An understanding of steam locomotive specifications begins with the idea that locomotives are best judged by three inter-related qualities: strength, speed, and power. Strength, technically measured as tractive effort for locomotives (and torque for automobiles), is the force with which the locomotive can tug on its train. The available force is determined by the boiler pressure (higher pressure means more force), the piston bore and stroke (wider piston and longer stroke mean more force), and wheel diameter (smaller wheels, like smaller gears, mean more force). This can only translate into real strength, however, if the locomotive has good traction, otherwise it will just spin its wheels. Therefore the engine's weight on its drivers will limit its actual strength, particularly at low speed. At higher speeds, the locomotive's actual strength will be limited by the ability of the boiler to provide enough steam to the steam chest/cylinders. The engineer will gradually cut off steam to the steam chest cylinders using the reverser (aka Johnson bar) as the speed increases in a way analogous to shifting to higher gears in an automobile.
The speed a locomotive can achieve is limited by its stability and the strength and design of its moving parts. For a steam locomotive, stability is mainly determined by two factors: the number of front, unpowered axles, and the motion of the running gear. The front set of unpowered wheels, assembled in the so-called "front truck" or "pony truck," guide the locomotive through curves. With two wheels (a single axle) in front, the maximum safe speed is about 60mph. With a second axle, however, speeds over one hundred miles per hour can be achieved in regular service. However, the extra axle in the front truck takes weight off of the drivers, and limiting the locomotive's available tractive effort at lower speeds. The motion of the running gear—the system of pistons, main roads, and connecting rods that connect the drivers to the cylinders in the steam chest—generates lateral and vertical forces on the locomotive and the track that increase with speed. To minimize the magnitude of these forces, designers increase the diameter of the drivers and connect the running gear closer the driving wheels' axles, which translates into a shorter piston stroke. This gives the locomotive a higher gear ratio, increasing speed but reducing tractive effort. Designers can also use a narrower piston bore to achieve higher speed because the reduced force from the piston onto the running gear means the running gear can be built more lightly, further reducing the destabilizing forces.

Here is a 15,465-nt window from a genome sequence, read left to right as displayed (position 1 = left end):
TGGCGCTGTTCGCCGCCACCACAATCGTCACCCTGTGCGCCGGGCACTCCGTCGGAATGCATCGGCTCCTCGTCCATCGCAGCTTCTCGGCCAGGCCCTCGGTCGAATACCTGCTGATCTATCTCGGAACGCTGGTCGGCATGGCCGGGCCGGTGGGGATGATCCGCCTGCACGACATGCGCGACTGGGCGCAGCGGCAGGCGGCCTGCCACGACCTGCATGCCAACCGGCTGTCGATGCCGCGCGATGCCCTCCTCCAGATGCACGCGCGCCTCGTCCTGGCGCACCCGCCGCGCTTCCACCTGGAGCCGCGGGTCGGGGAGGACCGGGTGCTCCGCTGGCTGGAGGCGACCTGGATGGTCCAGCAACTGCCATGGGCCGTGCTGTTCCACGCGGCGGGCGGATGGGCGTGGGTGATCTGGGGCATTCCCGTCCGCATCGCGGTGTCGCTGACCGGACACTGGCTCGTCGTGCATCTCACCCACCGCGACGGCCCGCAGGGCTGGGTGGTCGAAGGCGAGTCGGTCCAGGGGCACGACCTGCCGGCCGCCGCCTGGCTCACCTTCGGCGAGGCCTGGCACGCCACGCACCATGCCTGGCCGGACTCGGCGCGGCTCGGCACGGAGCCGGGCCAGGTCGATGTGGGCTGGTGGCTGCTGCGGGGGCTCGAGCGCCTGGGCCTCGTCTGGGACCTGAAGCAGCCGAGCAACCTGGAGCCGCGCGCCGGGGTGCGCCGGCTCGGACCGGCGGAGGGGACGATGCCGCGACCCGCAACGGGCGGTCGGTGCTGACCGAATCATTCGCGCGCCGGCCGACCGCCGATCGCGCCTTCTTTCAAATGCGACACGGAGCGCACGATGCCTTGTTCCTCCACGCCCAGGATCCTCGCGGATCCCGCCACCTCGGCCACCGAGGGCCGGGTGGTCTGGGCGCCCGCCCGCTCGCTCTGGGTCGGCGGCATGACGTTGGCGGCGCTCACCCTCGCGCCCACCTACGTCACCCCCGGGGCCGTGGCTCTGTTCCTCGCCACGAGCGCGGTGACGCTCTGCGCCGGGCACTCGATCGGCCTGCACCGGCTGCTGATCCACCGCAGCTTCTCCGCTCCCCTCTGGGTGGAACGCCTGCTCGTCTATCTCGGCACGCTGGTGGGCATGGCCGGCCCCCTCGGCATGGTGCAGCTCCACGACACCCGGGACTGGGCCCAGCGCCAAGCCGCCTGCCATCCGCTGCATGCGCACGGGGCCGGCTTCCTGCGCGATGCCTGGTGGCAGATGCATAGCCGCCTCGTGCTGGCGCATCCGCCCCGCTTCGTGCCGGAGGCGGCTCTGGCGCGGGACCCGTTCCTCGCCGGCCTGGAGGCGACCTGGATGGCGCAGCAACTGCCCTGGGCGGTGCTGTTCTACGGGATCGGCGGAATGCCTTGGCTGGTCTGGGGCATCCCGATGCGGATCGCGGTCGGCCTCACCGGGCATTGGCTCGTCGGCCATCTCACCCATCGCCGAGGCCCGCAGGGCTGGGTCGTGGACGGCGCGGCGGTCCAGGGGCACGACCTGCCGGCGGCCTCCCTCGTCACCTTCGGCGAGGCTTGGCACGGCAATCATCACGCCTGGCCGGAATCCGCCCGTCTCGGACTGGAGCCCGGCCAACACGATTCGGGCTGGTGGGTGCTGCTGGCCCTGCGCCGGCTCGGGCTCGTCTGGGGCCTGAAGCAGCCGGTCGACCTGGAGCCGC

By now, you've noticed that there are multiple trade-offs between power and speed, but there's one more factor—power. Power, often measured in horsepower, is the product of force (strength) and speed. This may be easiest to consider in terms of a constant-power system like your car. At low speed, your car can accelerate quickly, forcing you back into your seat more firmly than it can at high speed. A steam locomotive is not a constant-power system, but it is governed by the same principal—it can deliver a high force at low speed (pulling a heavy train slowly) or a low force at high speed (pulling a light train quickly). By the 1930's, however, railroads wanted locomotives that could pull heavier and heavier trains more and more quickly. The only way to do this was to increase the size and improve the shape of the firebox, the part of the locomotive typically just ahead of the cab that contains the fire that heats the boiler to generate steam. This could only be done by adding more unpowered wheels to the trailing truck to support the additional weight (designers couldn't just add more drivers because the wheels are tall enough to get in the way of the firebox). This takes more weight off of the driving wheels, which limits strength, so four-wheeled trailing trucks were typically used only when there were many driven axles (so that the ratio of driven to un-driven axles remained reasonably high) or when the locomotive was intended for light, fast passenger duty.
The Whyte wheel arrangement can be used to tell at a glance what the best use for a locomotive will be. The first number is the number of unpowered wheels in the front truck, the last number is the number of unpowered wheels in the trailing truck, and the middle number(s) is(are) the number of driving wheels. If the first number is a 4, the locomotive is capable of traveling at high speeds and is intended for passenger or fast freight service. If it's a two, it's either meant for freight or for passenger trains on steep grades where the speed will be limited. If the last number is a 4, the locomotive can generate a lot of power to pull a medium or heavy load quickly. The ratio of the number of drivers to the number of unpowered wheels will tell you whether the locomotive is meant for freight service, passenger service, or dual duty. Remember, you need a large proportion of the locomotive's weight on its driven axles if it is to pull hard enough to start a heavy freight train or lug it up a steep grade. Generally, if less than 50% of the wheels are driven, the locomotive will be used for passenger service, and if roughly 67% or more of the wheels are driven, the locomotive will be used for freight or for switching duty. The SP&S 700, like all 4-8-4 "Northern" locomotives, are right at 50%, and it excelled at both fast freight and passenger service, but it was intended primarily for express passenger service.
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